A light-emitting diode (LED) is a two-lead semiconductor light source. It is a basic pn-junctiondiode, which emits light when activated.] When a fitting voltage is applied to the leads, electrons are able to recombine with electron holes within the device, releasing energy in the form of photons. This effect is called electroluminescence, and the color of the light (corresponding to the energy of the photon) is determined by the energy band gap of the semiconductor.
Appearing as practical electronic components in 1962, the earliest LEDs emitted low-intensity infrared light. Infrared LEDs are still frequently used as transmitting elements in remote-control circuits, such as those in remote controls for a wide variety of consumer electronics. The first visible-light LEDs were also of low intensity, and limited to red. Modern LEDs are available across the visible, ultraviolet, and infrared wavelengths, with very high brightness.
Early LEDs were often used as indicator lamps for electronic devices, replacing small incandescent bulbs. They were soon packaged into numeric readouts in the form of seven-segment displays, and were commonly seen in digital clocks.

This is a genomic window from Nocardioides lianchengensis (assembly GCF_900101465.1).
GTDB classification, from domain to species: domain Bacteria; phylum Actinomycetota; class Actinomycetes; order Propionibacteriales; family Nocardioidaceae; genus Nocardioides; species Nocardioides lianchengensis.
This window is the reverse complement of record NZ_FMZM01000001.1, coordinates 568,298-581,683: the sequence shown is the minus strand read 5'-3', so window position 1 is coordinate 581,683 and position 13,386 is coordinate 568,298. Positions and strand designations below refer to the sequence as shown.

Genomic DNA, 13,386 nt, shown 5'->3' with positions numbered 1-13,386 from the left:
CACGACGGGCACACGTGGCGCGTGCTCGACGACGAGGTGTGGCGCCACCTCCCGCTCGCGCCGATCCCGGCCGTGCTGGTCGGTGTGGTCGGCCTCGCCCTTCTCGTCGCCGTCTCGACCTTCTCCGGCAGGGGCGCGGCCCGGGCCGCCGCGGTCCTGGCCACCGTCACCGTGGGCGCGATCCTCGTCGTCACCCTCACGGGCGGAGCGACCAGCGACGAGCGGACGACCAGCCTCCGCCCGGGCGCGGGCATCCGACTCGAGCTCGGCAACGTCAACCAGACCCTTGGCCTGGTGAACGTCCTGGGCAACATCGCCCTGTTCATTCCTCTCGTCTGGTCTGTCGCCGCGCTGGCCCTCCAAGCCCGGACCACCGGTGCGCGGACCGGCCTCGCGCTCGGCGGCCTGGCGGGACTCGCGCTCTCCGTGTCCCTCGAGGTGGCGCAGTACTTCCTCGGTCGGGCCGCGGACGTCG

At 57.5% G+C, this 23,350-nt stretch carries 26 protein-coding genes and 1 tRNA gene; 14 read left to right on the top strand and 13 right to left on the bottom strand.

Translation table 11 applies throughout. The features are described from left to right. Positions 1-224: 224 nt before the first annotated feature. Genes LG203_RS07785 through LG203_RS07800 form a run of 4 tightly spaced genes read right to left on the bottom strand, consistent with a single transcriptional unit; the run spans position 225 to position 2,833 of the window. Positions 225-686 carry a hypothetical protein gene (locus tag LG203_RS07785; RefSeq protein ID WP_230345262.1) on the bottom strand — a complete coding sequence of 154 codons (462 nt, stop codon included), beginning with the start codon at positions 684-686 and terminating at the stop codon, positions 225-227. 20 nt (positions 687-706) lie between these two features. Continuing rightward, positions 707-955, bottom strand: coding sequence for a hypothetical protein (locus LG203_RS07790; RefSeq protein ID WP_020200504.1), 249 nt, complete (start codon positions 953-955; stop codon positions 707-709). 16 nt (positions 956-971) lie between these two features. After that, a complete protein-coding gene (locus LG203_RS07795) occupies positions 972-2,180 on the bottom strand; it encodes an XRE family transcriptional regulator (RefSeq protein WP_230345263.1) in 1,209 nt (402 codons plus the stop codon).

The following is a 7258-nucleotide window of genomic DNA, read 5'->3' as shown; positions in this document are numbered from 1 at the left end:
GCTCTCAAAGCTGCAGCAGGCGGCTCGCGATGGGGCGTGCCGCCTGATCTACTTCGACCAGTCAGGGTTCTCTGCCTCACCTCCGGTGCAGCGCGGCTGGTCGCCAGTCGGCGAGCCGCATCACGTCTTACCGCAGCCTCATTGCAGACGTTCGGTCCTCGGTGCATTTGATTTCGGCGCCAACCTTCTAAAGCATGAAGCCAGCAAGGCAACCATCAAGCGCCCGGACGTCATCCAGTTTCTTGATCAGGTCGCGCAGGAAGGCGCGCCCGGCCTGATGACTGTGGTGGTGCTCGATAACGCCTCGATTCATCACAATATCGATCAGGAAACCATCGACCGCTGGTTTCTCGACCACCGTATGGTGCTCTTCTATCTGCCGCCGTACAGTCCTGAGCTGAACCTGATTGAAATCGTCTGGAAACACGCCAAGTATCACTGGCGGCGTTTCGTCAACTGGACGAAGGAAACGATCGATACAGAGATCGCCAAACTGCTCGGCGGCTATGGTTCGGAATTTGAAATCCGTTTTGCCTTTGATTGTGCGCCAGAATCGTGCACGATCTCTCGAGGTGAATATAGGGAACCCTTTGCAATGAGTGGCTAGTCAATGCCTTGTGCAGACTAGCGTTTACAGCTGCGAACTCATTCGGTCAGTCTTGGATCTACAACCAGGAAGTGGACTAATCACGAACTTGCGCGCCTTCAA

- Miniature – These are mostly single-die LEDs used as indicators, and they come in various sizes from 2 mm to 8 mm, through-hole and surface mount packages. They usually do not use a separate heat sink. Typical current ratings ranges from around 1 mA to above 20 mA. The small size sets a natural upper boundary on power consumption due to heat caused by the high current density and need for a heat sink.
- Mid-range – Medium-power LEDs are often through-hole-mounted and mostly utilized when an output of just tens of lumens are needed. They sometimes have the diode mounted to four leads (two cathode leads, two anode leads) for better heat conduction and carry an integrated lens. An example of this is the Superflux package, from Philips Lumileds.
- High-Power – High-power LEDs (HPLEDs) or high-output LEDs (HO-LEDs) can be driven at currents from hundreds of mA to more than an ampere, compared with the tens of mA for other LEDs. Some can emit over a thousand lumens.
- AC-Driven LED – LEDs have been developed by Seoul Semiconductor that can operate on AC power without the need for a DC converter. For each half-cycle, part of the LED emits light and part is dark, and this is reversed during the next half-cycle.